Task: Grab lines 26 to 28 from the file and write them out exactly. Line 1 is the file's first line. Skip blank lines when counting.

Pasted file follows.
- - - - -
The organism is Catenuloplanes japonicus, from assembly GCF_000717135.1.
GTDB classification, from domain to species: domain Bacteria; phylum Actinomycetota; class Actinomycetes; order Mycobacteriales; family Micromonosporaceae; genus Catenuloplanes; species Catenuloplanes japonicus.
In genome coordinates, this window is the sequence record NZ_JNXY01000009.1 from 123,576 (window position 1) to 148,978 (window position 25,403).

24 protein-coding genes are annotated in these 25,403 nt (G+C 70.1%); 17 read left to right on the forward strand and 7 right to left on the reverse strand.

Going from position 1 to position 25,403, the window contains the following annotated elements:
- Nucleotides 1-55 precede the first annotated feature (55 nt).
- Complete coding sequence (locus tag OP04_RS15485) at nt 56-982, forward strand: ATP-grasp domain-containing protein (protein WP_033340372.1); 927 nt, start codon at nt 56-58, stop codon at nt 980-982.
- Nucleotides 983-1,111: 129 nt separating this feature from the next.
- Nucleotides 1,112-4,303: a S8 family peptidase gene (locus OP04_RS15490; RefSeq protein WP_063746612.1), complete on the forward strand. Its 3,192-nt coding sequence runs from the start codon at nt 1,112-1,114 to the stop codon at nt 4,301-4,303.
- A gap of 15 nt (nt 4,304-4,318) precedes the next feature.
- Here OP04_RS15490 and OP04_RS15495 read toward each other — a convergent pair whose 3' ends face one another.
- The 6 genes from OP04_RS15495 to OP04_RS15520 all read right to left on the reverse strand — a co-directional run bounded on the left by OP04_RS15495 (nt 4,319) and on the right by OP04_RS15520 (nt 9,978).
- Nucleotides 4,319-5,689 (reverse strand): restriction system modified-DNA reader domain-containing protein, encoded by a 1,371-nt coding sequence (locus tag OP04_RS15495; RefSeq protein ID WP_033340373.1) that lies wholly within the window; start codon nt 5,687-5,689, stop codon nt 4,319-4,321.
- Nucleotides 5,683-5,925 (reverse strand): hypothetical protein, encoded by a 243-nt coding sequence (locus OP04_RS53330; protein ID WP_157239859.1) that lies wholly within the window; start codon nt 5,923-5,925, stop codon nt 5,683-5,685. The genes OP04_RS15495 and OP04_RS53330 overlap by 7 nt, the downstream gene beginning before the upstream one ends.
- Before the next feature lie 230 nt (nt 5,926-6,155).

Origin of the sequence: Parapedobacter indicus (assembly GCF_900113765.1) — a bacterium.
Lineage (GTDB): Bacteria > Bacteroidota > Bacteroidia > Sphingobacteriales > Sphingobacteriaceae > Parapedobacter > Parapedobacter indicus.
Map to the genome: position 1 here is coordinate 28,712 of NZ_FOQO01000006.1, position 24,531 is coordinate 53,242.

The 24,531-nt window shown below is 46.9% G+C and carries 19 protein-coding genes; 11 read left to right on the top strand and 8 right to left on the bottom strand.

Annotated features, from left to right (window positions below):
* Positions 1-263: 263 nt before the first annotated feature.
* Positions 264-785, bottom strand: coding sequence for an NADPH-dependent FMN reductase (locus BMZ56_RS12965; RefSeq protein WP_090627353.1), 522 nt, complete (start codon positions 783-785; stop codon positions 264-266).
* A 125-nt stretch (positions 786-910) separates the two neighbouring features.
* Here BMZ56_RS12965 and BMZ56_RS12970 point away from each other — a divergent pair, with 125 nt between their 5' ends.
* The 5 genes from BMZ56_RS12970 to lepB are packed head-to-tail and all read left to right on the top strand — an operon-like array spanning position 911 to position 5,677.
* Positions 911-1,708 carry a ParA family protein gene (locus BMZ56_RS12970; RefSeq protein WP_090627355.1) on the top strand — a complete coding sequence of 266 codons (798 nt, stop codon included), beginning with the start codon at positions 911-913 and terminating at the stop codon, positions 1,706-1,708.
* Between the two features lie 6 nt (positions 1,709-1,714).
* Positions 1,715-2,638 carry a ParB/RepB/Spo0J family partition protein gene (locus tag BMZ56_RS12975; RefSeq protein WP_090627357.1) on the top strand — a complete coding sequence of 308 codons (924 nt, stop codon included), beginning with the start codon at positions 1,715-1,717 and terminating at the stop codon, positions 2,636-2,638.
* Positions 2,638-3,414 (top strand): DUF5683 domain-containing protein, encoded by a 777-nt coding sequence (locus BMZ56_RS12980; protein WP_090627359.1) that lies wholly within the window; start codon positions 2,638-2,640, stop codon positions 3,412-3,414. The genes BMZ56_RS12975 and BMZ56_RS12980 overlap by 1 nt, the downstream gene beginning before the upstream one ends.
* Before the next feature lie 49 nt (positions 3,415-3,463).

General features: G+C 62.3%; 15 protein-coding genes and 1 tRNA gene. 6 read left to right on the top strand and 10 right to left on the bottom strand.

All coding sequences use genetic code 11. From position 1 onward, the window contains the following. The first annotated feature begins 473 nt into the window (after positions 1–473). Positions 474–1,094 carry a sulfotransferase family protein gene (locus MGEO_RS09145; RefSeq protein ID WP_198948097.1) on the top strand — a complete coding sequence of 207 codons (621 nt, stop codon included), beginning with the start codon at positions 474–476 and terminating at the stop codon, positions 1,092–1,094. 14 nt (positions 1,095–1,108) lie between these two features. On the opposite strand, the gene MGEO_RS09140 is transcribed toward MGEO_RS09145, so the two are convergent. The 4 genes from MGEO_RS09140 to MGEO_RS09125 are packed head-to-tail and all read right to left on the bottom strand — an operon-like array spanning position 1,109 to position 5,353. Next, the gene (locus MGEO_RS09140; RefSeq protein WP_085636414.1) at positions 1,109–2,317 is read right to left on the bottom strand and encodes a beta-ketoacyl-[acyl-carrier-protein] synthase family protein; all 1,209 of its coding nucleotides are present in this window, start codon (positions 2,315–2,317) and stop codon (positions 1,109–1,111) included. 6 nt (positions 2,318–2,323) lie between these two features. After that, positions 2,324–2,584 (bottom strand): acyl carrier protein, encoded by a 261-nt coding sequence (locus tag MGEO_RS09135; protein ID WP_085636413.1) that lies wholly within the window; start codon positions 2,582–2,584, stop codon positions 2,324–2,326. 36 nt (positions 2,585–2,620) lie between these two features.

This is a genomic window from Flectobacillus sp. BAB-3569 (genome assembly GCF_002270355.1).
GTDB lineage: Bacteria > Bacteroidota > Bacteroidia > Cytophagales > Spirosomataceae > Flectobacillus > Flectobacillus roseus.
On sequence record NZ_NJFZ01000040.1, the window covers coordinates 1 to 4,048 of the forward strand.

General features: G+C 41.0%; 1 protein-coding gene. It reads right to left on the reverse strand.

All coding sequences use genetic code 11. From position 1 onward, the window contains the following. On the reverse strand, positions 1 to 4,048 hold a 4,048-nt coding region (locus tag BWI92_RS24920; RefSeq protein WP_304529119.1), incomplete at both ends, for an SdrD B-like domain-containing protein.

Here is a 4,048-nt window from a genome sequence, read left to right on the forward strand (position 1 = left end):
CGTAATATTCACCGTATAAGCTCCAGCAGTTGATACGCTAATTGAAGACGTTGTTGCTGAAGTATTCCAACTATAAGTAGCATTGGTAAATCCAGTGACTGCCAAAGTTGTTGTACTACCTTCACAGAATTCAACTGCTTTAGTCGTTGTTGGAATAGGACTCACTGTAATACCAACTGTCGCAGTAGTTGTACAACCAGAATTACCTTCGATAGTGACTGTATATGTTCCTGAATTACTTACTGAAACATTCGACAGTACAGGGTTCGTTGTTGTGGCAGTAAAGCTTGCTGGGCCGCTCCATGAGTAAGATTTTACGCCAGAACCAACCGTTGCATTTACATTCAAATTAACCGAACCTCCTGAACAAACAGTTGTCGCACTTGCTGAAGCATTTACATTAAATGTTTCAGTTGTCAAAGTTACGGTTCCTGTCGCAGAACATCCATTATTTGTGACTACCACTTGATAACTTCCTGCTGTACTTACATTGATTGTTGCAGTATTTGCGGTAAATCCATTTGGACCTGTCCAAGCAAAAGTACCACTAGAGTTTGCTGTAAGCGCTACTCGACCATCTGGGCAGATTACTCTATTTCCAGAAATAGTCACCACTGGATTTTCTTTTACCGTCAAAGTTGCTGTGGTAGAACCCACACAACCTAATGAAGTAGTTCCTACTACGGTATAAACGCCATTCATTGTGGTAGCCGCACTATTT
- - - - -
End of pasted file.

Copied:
* Positions 911-1,708 carry a ParA family protein gene (locus BMZ56_RS12970; RefSeq protein WP_090627355.1) on the top strand — a complete coding sequence of 266 codons (798 nt, stop codon included), beginning with the start codon at positions 911-913 and terminating at the stop codon, positions 1,706-1,708.
* Between the two features lie 6 nt (positions 1,709-1,714).
* Positions 1,715-2,638 carry a ParB/RepB/Spo0J family partition protein gene (locus tag BMZ56_RS12975; RefSeq protein WP_090627357.1) on the top strand — a complete coding sequence of 308 codons (924 nt, stop codon included), beginning with the start codon at positions 1,715-1,717 and terminating at the stop codon, positions 2,636-2,638.